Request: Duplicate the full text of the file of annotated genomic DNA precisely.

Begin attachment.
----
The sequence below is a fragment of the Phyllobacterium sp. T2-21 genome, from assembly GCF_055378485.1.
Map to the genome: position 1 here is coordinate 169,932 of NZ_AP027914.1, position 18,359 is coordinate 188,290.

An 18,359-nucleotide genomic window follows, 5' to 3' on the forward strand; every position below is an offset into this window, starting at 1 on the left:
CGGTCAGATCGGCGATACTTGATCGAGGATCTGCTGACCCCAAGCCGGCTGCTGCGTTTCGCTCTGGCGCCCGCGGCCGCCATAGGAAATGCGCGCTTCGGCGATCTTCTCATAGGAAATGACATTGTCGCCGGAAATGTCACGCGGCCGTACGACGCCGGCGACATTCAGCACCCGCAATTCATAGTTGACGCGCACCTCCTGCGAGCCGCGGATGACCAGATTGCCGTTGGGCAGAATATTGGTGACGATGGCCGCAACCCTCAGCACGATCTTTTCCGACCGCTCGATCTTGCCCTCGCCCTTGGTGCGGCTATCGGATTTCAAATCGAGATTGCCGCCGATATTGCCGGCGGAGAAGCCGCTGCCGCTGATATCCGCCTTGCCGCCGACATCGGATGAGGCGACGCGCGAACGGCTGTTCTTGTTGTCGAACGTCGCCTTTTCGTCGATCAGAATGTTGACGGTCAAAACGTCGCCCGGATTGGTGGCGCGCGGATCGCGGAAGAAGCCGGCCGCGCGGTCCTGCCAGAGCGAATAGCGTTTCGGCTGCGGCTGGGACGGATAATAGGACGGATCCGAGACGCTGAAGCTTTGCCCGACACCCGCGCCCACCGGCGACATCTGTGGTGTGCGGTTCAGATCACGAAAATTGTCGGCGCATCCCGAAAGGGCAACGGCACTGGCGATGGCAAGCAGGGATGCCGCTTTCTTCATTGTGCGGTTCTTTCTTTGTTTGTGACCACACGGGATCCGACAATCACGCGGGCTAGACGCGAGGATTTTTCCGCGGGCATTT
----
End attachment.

The sequence below is a fragment of the Phyllobacterium sp. T2-21 genome, from assembly GCF_055378485.1.
Map to the genome: position 1 here is coordinate 169,932 of NZ_AP027914.1, position 18,359 is coordinate 188,290.

An 18,359-nucleotide genomic window follows, 5' to 3' on the forward strand; every position below is an offset into this window, starting at 1 on the left:
CGGTCAGATCGGCGATACTTGATCGAGGATCTGCTGACCCCAAGCCGGCTGCTGCGTTTCGCTCTGGCGCCCGCGGCCGCCATAGGAAATGCGCGCTTCGGCGATCTTCTCATAGGAAATGACATTGTCGCCGGAAATGTCACGCGGCCGTACGACGCCGGCGACATTCAGCACCCGCAATTCATAGTTGACGCGCACCTCCTGCGAGCCGCGGATGACCAGATTGCCGTTGGGCAGAATATTGGTGACGATGGCCGCAACCCTCAGCACGATCTTTTCCGACCGCTCGATCTTGCCCTCGCCCTTGGTGCGGCTATCGGATTTCAAATCGAGATTGCCGCCGATATTGCCGGCGGAGAAGCCGCTGCCGCTGATATCCGCCTTGCCGCCGACATCGGATGAGGCGACGCGCGAACGGCTGTTCTTGTTGTCGAACGTCGCCTTTTCGTCGATCAGAATGTTGACGGTCAAAACGTCGCCCGGATTGGTGGCGCGCGGATCGCGGAAGAAGCCGGCCGCGCGGTCCTGCCAGAGCGAATAGCGTTTCGGCTGCGGCTGGGACGGATAATAGGACGGATCCGAGACGCTGAAGCTTTGCCCGACACCCGCGCCCACCGGCGACATCTGTGGTGTGCGGTTCAGATCACGAAAATTGTCGGCGCATCCCGAAAGGGCAACGGCACTGGCGATGGCAAGCAGGGATGCCGCTTTCTTCATTGTGCGGTTCTTTCTTTGTTTGTGACCACACGGGATCCGACAATCACGCGGGCTAGACGCGAGGATTTTTCCGCGGGCATTT